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NATO blames Russia for breakdown in relations as Moscow says expulsion of its diplomats has made tensions worse than in Cold War

NATO blames Russia for breakdown in relations as Moscow says expulsion of its diplomats has made tensions worse than in Cold War
A breakdown in relations between NATO and Russia is the fault of the Kremlin, a leading official from the US-led bloc has said, after Moscow withdrew its mission to the organization and closed down its offices in the capital.

On Wednesday, NATO’s Secretary General, Jens Stoltenberg, blamed the recent rising tensions on Moscow, despite the bloc expelling Russia’s diplomatic representatives at the start of a tit-for-tat standoff. According to him, the state of ties has reached new lows as a result of the Kremlin’s decision to retaliate.

“The relationship between NATO and Russia is now at the lowest point since the end of the Cold War,” he said. However, Stoltenberg insisted that, despite having expelled around half of Russia’s diplomatic mission in NATO’s headquarters in Brussels just weeks ago, the bloc is still receptive to negotiations.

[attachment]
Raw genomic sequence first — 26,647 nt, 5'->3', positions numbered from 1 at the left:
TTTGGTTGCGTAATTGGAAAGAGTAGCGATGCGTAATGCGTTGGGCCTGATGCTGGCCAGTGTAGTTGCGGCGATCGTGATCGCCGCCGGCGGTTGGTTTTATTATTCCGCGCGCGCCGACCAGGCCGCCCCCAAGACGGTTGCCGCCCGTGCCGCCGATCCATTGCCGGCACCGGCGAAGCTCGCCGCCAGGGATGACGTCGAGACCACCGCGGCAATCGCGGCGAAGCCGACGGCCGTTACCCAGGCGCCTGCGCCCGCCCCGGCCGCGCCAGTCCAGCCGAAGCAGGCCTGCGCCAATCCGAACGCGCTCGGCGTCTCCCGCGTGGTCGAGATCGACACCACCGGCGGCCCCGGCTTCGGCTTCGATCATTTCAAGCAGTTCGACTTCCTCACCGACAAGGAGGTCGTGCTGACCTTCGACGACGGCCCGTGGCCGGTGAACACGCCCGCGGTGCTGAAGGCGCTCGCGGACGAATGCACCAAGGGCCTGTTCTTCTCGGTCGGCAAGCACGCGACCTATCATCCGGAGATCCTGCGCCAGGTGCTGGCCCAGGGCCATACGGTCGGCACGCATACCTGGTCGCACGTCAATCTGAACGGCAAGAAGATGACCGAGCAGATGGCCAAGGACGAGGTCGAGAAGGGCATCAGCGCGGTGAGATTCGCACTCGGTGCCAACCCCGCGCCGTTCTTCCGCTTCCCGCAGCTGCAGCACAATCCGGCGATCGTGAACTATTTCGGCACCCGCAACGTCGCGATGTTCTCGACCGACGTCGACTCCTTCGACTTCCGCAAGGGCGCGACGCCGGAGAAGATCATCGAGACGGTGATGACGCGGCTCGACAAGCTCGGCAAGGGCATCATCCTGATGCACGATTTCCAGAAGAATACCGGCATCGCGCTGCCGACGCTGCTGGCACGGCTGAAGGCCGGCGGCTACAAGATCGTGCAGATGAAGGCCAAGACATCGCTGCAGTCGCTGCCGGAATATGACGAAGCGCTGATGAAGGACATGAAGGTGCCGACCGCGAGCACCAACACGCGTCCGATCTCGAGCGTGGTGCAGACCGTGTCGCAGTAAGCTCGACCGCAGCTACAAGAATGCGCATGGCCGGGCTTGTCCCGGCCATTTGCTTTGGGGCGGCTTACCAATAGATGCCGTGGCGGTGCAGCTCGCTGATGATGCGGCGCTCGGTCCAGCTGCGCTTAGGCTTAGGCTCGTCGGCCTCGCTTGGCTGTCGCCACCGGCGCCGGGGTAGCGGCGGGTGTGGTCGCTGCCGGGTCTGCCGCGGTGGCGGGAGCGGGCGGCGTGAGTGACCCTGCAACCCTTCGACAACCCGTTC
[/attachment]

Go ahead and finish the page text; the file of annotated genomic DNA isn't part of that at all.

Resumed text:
“For us, this is not really an argument against a dialogue,” he explained. “The proposal to convene a meeting of the Russia-NATO Council remains relevant. And now it depends on Russia whether it will react in a positive way.”

On Monday, Russian Foreign Minister Sergey Lavrov revealed that Moscow would entirely suspend the operations of its mission to NATO and also announced that the bloc’s information bureau in the Russian capital would be shut down. Now, if its officials want to talk to Moscow, they must go through its representatives in Belgium.

Earlier this month, NATO officials decided to slash the size of the permanent Russian delegation to the bloc, revoking the credentials of eight envoys, in response to what it called “suspected malign Russian activities.”

Responding to Stoltenberg’s comments, Foreign Ministry spokeswoman Maria Zakharova has said that the remarks are “worthless” and argued that relations were actually now “in a state worse than at any point during the darkest days of the Cold War.”

“Yes, we heard the statement by Mr. Stoltenberg about his alleged readiness to discuss security issues with Russia. Well, what can I say? There is nothing behind these statements in practical terms,” she responded.

German Foreign Minister Heiko Maas reacted on Monday to Moscow’s decision to withdraw its mission, saying that “it makes things more difficult, and they were already difficult… Russia no longer seems to be willing to talk.”

“The decision taken by Moscow is more than regrettable,” and “it will seriously damage the relationship,” Maas continued.

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